April 16, 2014
2001 & today’s odyssey
Tomorrow is the 12th anniversary of the traumatic downfall of Fernando de la Rúa’s Alliance government and some analysts have already started drawing parallels with the current situation — and more often from the fiscal and economic rather than the political and sociological angle, despite the recent looting.
Today’s fiscal deficit is almost as high as then as a percentage of Gross Domestic Product, such voices point out, with slumping Central Bank reserves and bank deposits as well as a similar imbalance between the exodus and inflow of dollars. And all that despite a tax burden which has almost doubled as a percentage of GDP and several years of a global commodity boom which was barely off the ground in 2001 (although it should also be pointed out that the Alliance started that fateful year by “armour-plating” the economy with a 38-billion-dollar international loan and a bond mega-swap whereas the Cristina Fernández de Kirchner administration is still striving to return to global capital markets).
Yet there is an even more important difference with 2001 — namely employment levels. Already in 2001, unemployment was over 18 percent, peaking at 22 percent the following year, whereas both Kirchner presidencies have made job protection a top priority with just over seven percent of the population out of work. This comparison is not entirely odious for the pre-Kirchnerites —thus the 18 percent unemployment was the price of the strong productivity gains made by the Carlos Menem-Domingo Cavallo duo in particular (and indeed it is striking that improved productivity was far more destructive of jobs than the total meltdown of 2001-2, accounting for over two-thirds of the unemployment increase in the previous decade)) while modernizing the economy has been a poor second to protecting (and creating) jobs for the Kirchners.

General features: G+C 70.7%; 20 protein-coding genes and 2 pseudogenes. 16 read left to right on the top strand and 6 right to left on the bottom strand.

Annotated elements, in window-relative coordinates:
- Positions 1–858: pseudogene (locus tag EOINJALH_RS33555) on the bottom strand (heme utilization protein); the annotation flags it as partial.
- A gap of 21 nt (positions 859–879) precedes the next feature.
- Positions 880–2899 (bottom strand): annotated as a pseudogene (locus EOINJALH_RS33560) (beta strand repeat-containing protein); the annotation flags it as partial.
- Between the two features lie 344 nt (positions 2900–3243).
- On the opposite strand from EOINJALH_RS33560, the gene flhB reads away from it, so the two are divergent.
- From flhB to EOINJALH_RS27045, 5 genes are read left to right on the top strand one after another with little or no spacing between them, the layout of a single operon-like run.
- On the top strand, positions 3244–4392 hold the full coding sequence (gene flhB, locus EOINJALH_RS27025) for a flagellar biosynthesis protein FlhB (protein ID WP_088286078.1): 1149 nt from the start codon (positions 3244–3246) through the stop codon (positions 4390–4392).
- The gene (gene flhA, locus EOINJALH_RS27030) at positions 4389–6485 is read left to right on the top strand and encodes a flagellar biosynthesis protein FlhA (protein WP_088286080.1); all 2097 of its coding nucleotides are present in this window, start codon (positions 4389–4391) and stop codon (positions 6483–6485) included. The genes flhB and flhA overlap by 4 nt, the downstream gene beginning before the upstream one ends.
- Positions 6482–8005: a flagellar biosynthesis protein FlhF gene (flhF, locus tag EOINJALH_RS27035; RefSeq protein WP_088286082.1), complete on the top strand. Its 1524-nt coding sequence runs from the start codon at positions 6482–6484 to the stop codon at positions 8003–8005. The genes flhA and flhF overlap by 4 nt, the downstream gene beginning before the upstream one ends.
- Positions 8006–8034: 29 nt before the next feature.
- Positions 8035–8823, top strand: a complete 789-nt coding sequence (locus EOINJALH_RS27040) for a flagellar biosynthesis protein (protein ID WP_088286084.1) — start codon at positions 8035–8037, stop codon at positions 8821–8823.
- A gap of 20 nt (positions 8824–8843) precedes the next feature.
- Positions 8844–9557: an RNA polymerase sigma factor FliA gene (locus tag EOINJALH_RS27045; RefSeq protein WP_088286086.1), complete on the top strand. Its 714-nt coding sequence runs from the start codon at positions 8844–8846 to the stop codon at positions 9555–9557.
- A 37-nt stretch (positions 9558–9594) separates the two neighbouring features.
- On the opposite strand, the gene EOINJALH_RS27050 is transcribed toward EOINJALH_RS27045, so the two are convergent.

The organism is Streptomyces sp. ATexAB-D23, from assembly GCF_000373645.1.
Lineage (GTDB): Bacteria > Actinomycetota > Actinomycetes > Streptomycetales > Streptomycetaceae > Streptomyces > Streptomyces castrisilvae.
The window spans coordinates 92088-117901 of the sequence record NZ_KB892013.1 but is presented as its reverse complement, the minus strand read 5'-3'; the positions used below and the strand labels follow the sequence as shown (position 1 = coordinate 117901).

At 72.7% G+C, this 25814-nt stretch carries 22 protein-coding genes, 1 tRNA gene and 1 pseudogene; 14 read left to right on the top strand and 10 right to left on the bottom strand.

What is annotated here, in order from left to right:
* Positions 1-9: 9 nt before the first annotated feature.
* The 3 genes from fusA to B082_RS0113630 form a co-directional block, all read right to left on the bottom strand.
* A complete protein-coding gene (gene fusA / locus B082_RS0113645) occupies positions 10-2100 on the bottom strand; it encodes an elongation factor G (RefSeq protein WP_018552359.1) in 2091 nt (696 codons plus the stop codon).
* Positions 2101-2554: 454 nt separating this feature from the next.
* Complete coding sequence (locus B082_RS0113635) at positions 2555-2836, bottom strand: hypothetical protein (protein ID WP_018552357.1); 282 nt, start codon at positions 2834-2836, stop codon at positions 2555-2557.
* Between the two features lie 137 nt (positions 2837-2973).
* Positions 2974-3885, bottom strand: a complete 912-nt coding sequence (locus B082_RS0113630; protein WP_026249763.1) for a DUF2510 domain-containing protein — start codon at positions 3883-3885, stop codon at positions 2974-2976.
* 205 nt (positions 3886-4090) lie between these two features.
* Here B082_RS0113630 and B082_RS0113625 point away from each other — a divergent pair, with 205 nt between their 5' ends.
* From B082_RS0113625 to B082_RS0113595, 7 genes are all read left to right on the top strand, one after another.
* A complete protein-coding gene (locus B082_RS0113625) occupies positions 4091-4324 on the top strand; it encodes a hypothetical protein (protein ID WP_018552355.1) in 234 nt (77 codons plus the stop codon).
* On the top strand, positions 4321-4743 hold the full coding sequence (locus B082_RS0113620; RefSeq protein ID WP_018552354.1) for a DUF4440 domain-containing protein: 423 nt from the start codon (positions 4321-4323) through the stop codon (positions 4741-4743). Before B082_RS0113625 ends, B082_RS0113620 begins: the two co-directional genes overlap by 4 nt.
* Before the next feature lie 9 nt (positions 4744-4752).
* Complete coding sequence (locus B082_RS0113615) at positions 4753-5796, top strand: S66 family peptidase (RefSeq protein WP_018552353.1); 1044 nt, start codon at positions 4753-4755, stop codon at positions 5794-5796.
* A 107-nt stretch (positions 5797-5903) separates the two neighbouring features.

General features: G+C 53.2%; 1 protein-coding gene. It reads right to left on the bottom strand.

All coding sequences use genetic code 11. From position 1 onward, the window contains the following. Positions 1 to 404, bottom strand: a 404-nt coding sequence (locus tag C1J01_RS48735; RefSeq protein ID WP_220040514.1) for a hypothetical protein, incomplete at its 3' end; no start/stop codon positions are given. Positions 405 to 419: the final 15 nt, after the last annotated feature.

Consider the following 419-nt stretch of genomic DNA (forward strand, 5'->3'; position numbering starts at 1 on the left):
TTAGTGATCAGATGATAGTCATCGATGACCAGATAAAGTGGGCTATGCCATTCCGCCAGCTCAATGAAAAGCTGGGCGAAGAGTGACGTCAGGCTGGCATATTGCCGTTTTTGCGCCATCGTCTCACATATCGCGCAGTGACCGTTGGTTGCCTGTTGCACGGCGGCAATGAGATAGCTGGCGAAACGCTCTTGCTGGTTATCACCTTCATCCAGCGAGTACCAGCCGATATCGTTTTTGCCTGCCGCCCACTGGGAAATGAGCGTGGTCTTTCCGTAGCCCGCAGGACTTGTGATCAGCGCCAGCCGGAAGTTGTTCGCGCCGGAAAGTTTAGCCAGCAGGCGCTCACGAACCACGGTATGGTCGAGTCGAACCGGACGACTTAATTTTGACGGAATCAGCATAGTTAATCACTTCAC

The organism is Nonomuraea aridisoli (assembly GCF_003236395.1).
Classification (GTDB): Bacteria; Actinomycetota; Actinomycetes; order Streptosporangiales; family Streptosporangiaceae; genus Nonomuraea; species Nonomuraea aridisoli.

Just this one factor of single-digit unemployment is enough to distance the current situation from 2001. So great is the constant menace of chronic inflation in Argentina that some pundits like to use Germany as a cautionary example by pointing out that Adolf Hitler came to power as a result of the 1923 hyperinflation. But this is historically inaccurate. There was a 10-year gap between the 1923 hyperinflation (which came and went in that year) and Hitler’s ascent to Chancellor in 1933 — it was Germany’s then far more recent experience of eight million unemployed which goes much further toward explaining Nazism. Mass unemployment is thus infinitely more destabilizing for society than inflation ever could be — that would be Germany’s lesson for Argentina.
Low unemployment is thus a key difference with 2001, far more than the political landscape. Having a Radical president then and a Peronist president now is relative. There were then and there are now Peronist sectors with a stake both for and against destabilization. If 12 years ago tomorrow Eduardo Duhalde could already sniff a presidency which was then less than a fortnight away for him, Menem supporters wanted De la Rúa to go the distance as their ticket for a 2003 comeback (just as there are signs that CFK currently eyes City Mayor Mauricio Macri in similar terms). Today, while CFK still retains a numerous following, some of the many Peronists estranged from her camp are perhaps less patient about the prospect of having to wait 721 days than others.